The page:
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    Vatican Launches Wearable 'eRosary' for Its 'Click to Pray' App

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    The Catholic Church released its online prayer website "Click to Pray" in January, aimed to bring young people who inhabit the peripheral frontiers of the internet to become interested in prayer or encourage online Catholics to incorporate the internet with their faith.

    The Vatican has released an “eRosary” bracelet on Tuesday, which connects to smartphones in an attempt to encourage younger and more tech-oriented Catholics to pray.

    The wearable smart device is compatible with an iOS and Android app and connects to the free eRosary "Click to Pray" app, which was launched in January and is designed to teach users how to pray with Rosary beads and can be activated by making the sign of a cross.

    In a press release by the Holy See Press Office on 14 October, Fr Frédéric Fornos, SJ said  “In a world of indifference and in the face of so many injustices, poverty, elementary rights denied, praying for peace in the world means reconciling ourselves in our daily relationships, with the poorest, with the stranger, with different cultures and spiritual and religious traditions, but also with our land, our forests, our rivers and oceans.” 

    “The rosary is a beautiful spiritual tradition for contemplating the Gospel with Mary, it is a simple and humble prayer,” he said.

    Users can synchronize the eRosary to the app, which features guides as well as directions on how to pray, pray with the pope, and pray with an online network.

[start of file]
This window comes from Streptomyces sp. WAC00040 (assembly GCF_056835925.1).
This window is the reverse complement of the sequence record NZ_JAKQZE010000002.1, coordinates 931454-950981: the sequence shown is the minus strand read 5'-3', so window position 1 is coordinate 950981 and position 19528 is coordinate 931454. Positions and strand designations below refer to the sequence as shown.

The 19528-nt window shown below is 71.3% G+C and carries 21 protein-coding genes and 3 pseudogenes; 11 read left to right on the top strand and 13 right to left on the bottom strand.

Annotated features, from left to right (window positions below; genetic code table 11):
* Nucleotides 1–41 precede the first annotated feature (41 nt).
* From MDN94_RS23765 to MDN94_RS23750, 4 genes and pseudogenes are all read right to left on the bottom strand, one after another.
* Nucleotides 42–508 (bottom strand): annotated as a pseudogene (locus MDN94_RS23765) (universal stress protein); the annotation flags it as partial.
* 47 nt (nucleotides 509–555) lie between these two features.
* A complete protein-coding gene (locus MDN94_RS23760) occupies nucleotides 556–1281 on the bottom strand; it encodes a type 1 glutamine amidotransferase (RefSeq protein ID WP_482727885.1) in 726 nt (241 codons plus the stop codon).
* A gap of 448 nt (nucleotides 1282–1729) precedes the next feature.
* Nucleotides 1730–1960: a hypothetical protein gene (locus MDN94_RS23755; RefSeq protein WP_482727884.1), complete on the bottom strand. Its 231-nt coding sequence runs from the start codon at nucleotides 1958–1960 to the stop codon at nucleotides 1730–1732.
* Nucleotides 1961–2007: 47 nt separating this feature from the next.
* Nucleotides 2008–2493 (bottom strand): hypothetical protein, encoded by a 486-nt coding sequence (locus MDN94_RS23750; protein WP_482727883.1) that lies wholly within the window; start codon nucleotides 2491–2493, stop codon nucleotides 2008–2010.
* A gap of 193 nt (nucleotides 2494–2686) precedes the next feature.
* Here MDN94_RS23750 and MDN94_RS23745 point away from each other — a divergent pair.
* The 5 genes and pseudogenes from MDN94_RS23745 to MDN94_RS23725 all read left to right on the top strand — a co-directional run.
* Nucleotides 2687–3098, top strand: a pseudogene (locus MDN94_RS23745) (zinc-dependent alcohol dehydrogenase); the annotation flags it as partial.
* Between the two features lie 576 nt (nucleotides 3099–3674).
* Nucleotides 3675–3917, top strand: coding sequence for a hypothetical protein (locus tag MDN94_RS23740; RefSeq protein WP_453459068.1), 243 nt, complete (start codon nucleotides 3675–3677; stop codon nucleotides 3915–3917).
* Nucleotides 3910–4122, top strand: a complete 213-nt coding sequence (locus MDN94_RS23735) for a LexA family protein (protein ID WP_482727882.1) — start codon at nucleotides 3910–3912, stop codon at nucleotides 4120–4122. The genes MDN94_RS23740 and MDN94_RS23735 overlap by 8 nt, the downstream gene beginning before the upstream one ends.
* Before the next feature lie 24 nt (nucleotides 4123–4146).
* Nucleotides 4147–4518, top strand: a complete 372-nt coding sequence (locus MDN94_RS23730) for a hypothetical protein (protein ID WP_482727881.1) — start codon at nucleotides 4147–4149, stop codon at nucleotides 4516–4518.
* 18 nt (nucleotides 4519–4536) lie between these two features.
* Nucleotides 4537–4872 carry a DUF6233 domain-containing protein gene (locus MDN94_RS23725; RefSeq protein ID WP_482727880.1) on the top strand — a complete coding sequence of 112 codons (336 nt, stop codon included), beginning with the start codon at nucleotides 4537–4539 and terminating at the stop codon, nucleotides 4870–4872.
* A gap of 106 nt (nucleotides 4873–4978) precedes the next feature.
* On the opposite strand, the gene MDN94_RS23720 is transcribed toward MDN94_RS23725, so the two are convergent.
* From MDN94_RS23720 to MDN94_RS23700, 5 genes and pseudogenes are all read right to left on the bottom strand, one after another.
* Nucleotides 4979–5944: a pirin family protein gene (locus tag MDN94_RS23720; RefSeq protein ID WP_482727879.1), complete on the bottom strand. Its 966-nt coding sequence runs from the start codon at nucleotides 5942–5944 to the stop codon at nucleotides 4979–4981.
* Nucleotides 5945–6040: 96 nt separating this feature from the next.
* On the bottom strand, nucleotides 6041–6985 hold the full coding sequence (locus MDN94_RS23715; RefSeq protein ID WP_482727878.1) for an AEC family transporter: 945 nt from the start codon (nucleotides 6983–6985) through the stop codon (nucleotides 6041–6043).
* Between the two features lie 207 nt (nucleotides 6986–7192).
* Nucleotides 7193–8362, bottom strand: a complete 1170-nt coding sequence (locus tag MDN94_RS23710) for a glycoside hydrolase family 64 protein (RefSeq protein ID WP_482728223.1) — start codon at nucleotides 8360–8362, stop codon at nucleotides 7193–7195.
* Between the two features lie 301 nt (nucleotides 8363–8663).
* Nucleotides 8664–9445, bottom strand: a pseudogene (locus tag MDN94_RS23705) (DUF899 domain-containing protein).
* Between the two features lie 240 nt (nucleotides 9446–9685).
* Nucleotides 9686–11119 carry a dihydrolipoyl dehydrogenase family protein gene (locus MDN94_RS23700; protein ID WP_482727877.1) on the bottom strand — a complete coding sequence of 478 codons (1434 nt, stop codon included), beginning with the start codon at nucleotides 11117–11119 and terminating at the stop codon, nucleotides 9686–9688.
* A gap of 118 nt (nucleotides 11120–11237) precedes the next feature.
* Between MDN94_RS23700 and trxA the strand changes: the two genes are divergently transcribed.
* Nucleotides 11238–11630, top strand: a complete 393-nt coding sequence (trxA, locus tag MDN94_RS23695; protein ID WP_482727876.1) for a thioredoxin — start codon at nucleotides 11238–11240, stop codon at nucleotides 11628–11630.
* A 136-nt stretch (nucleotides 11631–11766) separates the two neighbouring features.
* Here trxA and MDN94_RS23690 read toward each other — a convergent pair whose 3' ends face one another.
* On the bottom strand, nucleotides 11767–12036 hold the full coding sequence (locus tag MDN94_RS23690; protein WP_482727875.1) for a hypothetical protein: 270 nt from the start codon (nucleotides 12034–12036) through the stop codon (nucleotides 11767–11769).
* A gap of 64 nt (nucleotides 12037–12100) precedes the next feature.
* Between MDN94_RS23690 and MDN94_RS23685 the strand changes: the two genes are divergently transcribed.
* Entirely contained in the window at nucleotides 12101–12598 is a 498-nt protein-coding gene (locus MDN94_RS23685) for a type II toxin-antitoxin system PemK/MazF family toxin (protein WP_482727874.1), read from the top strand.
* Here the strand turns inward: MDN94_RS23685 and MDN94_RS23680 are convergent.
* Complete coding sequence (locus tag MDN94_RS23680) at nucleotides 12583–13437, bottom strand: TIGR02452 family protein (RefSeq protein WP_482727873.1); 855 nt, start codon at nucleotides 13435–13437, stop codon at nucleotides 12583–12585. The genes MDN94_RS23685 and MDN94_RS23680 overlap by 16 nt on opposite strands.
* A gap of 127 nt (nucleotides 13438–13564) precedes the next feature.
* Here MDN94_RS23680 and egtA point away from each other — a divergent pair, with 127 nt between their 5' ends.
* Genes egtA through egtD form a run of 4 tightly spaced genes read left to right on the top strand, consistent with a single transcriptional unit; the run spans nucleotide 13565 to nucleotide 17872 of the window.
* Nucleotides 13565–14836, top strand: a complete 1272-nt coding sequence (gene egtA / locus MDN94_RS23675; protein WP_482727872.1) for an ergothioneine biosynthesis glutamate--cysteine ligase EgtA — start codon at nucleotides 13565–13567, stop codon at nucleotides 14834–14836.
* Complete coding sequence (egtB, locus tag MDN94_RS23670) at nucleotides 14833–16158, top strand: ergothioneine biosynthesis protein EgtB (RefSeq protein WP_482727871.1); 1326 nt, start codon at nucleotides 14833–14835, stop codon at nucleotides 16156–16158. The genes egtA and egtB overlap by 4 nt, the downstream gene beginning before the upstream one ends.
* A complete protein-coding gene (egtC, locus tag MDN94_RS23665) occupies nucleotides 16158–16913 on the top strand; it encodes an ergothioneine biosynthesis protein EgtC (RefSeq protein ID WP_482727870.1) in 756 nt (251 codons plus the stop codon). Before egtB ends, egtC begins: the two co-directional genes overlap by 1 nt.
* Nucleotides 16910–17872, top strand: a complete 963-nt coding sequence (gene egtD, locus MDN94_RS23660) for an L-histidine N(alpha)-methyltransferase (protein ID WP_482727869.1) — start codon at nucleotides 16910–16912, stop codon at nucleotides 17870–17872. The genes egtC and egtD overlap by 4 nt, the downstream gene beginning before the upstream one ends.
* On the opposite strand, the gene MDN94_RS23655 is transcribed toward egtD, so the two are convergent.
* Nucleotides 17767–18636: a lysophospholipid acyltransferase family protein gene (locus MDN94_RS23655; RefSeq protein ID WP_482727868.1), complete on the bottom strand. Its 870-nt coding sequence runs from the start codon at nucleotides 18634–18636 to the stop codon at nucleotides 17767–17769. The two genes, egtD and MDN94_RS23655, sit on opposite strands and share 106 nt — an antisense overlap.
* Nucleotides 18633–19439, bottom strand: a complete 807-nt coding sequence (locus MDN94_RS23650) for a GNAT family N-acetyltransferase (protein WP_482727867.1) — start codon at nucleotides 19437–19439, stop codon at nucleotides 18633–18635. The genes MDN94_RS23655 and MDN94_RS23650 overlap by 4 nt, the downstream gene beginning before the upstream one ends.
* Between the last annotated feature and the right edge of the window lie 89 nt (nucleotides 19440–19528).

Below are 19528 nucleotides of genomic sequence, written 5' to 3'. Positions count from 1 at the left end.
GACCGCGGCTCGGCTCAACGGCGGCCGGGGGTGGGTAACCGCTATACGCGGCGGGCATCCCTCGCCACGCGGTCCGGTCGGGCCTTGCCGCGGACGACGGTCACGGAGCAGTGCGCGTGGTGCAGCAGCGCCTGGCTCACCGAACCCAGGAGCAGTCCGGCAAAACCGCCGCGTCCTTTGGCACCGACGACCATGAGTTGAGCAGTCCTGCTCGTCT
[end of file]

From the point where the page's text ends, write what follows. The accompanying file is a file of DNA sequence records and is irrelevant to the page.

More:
Once the device activates, users are provided a list of prayer options, including the ability to store and keep track of completed prayers.

    The Vatican launched the gadget under its “Click to Pray” scheme and the Pope’s Worldwide Prayer Network (WPN), which is a digital network connecting people all over the world through prayer.

    WPN said in a press release on Tuesday:  “This project brings together the best of the Church’s spiritual tradition and the latest advances of the technological world."

    The Bluetooth and water-resistant eRosary costs over $100 and is available on both Amazon and the Vatican’s own website and is made up of 10 black agate and hematite beads and a silver metal cross which detects movement and stores users' data.

    Traditionally, beads on the Rosary represent different Catholic prayers in sets of 10 "Hail Marys."

     

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    Pope Francis, application, religion, Catholic Church, Vatican
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